Nearly nine in ten major ports globally are exposed to damaging climate hazards, resulting in escalating economic impacts on global trade, according to new research from the University of Oxford’s Environmental Change Institute (ECI).
Ports are crucial for the economy; they handle the vast majority of globe trade, are important hubs for industry and transport, and large providers of employment. But, by their very nature, ports are located in hazard-prone areas along the coast and close to rivers – exposed to storm and floods – and will have to cope with sea level rise and more severe storms because of climate change.
This could cause physical damages to port infrastructure, and disrupt port operations – with far-reaching consequences. As a measure of how big the problems could be, Hurricane Katrina (2005) shut down three ports in the US that handle almost half the country’s agricultural exports. And the 2011 Tōhoku earthquake and tsunami damaged maritime assets worth $12 billion. Nevertheless, the climate risks faced by ports have not been quantified on a global scale – until now.
n today’s study, published in Communications Earth and Environment, researchers from the ECI provide a detailed picture of climate risks for 1,340 of the most important ports globally. It combines a new geospatial database of port infrastructure assets with the most detailed available information on natural hazards, including earthquakes, cyclones and flooding, as well as localised information on “marine extremes” (wind speeds, waves, temperature, overtopping).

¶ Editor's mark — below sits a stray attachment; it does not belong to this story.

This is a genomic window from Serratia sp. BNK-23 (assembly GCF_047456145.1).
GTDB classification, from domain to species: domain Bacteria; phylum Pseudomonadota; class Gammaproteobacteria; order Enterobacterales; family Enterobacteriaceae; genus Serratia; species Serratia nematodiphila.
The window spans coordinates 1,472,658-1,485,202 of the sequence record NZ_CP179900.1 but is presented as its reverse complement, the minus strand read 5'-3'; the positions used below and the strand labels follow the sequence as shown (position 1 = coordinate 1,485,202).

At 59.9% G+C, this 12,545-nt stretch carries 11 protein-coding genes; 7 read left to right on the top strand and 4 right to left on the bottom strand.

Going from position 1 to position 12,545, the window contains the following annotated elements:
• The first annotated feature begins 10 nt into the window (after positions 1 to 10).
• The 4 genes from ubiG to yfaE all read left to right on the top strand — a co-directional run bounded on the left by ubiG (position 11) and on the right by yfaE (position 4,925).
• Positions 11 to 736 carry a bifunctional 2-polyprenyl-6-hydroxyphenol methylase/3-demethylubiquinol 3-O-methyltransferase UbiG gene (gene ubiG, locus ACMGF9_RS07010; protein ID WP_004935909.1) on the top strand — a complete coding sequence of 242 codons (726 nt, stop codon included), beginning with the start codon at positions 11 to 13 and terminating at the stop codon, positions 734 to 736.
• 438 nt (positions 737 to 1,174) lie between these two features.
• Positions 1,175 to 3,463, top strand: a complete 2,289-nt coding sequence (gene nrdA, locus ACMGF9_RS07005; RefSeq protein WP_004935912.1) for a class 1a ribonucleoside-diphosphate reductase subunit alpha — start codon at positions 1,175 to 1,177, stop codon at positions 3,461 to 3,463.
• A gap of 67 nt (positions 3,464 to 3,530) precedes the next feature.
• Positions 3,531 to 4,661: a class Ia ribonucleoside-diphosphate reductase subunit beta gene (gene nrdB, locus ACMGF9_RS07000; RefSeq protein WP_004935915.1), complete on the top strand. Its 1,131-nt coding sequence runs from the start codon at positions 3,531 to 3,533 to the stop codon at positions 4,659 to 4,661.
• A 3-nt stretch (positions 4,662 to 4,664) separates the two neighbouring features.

‘We found 86% of all ports are exposed to more than three types of climatic and geophysical hazards. Extreme conditions at sea (e.g. storms) are expected to cause operational disruptions to around 40% of ports globally. What’s more, ports are exposed to other hazards including river flooding and earthquakes so port designers and operators have to take multiple hazards into consideration. That’s not always happening at the moment. For instance, the foundations of quay walls need careful consideration when exposed to earthquakes, the orientation and design of breakwaters when exposed to extreme waves and surges, and the drainage system when exposed to fluvial and pluvial flooding. If that doesn’t happen, we could see major disruptions to global trade and supply chains,’ says research lead Jasper Verschuur.
Source : ox.ac.uk/news/ For more Details